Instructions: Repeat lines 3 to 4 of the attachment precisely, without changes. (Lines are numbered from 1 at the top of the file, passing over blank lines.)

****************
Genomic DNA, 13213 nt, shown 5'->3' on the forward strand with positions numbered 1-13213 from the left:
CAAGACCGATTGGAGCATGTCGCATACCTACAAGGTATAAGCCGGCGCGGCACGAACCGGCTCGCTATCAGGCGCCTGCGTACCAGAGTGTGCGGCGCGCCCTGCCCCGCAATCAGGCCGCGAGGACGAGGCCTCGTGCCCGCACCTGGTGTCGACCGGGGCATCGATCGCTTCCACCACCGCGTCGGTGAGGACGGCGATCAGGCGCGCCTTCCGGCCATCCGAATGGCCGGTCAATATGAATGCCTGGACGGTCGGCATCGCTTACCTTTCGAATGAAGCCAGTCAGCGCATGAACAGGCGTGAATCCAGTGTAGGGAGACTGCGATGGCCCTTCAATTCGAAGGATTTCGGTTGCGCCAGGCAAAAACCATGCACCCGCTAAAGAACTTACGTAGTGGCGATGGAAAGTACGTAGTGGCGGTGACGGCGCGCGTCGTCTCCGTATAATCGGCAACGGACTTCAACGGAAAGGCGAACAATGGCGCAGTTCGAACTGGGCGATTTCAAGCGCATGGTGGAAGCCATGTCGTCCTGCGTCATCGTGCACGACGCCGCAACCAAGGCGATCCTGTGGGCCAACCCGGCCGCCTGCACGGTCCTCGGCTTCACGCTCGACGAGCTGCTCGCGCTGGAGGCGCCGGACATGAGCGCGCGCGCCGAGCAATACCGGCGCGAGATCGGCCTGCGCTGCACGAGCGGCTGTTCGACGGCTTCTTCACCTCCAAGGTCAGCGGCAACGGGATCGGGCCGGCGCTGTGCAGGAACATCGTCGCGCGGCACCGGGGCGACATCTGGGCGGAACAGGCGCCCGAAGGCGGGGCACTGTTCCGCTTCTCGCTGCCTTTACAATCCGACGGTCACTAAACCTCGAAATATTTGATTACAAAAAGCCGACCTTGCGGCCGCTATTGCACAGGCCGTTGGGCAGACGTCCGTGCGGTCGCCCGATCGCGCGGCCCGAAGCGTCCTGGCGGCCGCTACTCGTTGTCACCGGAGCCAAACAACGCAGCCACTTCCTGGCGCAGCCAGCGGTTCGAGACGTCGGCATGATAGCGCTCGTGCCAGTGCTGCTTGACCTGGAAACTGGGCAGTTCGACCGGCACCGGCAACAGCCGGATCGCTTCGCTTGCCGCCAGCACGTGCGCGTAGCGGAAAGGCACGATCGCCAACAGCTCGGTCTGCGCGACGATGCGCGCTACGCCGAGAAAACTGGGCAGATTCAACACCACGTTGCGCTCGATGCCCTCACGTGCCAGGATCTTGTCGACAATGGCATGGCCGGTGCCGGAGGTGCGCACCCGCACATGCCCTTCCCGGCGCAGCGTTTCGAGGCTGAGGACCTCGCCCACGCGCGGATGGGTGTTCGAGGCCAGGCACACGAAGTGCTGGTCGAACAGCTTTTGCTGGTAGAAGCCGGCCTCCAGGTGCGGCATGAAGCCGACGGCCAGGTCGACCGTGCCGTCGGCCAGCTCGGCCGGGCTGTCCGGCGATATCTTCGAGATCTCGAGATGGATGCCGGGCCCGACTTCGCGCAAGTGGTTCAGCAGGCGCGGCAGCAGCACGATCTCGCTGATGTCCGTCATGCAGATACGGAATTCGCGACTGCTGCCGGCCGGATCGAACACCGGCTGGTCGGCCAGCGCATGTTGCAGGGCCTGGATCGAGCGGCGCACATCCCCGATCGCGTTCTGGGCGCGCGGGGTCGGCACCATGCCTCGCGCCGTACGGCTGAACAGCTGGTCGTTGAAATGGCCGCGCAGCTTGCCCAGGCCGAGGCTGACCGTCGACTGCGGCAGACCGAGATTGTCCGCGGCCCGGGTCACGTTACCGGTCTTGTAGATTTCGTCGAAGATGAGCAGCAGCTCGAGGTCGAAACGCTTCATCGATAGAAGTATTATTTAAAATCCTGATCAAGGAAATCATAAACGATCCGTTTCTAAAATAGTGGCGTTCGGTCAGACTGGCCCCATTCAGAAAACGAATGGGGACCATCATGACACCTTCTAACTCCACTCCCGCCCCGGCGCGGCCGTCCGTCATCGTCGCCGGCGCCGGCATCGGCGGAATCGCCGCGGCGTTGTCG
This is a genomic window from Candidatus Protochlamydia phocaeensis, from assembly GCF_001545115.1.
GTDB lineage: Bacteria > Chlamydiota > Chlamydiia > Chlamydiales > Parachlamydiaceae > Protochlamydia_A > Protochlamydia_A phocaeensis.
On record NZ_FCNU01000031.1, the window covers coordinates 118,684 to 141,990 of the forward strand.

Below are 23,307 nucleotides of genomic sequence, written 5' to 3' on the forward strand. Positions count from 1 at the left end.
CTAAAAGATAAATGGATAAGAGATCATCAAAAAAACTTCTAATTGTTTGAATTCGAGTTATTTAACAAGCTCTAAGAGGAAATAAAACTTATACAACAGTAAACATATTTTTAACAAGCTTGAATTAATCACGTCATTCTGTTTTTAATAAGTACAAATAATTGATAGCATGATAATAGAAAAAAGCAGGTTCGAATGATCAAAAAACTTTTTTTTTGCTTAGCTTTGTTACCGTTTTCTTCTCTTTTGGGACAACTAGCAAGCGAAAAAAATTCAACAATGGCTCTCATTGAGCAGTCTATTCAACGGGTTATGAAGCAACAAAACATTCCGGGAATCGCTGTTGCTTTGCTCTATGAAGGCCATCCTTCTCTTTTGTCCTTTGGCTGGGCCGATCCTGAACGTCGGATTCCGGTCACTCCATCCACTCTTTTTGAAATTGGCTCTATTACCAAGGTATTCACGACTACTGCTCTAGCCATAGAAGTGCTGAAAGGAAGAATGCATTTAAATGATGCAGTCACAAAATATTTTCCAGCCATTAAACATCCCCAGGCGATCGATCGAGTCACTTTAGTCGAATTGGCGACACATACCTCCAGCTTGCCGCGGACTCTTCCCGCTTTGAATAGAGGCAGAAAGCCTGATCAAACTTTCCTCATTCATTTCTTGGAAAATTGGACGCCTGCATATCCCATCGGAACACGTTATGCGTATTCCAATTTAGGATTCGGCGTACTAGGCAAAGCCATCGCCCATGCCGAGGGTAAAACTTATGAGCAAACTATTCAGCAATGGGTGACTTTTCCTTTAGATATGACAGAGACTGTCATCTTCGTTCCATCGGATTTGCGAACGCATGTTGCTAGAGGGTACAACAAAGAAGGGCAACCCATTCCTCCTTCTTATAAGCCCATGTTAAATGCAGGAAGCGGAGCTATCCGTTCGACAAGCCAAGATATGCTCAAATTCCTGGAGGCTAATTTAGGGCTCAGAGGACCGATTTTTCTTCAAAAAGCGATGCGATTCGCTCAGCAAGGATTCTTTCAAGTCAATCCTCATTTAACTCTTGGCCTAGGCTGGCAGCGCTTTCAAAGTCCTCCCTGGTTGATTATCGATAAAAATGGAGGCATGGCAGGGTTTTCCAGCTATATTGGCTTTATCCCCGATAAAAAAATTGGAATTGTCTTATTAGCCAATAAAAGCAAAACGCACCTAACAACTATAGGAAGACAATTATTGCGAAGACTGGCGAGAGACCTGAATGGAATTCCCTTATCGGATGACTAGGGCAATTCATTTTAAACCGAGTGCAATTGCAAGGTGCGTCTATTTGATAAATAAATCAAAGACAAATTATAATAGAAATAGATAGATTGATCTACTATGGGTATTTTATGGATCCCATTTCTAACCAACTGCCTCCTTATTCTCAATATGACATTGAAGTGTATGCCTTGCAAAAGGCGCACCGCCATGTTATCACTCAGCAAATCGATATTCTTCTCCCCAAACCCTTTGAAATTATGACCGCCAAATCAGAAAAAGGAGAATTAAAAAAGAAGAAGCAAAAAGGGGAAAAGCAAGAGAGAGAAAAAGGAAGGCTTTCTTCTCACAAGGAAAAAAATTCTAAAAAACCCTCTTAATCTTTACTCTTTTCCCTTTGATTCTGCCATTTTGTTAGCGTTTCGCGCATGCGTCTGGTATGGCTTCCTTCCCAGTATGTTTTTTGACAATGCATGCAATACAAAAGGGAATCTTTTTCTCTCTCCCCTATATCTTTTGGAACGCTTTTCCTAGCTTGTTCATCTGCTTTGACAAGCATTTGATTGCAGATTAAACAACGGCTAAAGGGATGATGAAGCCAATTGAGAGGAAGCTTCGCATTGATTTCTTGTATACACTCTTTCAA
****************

This is a genomic window from Candidatus Protochlamydia phocaeensis, from assembly GCF_001545115.1.
GTDB lineage: Bacteria > Chlamydiota > Chlamydiia > Chlamydiales > Parachlamydiaceae > Protochlamydia_A > Protochlamydia_A phocaeensis.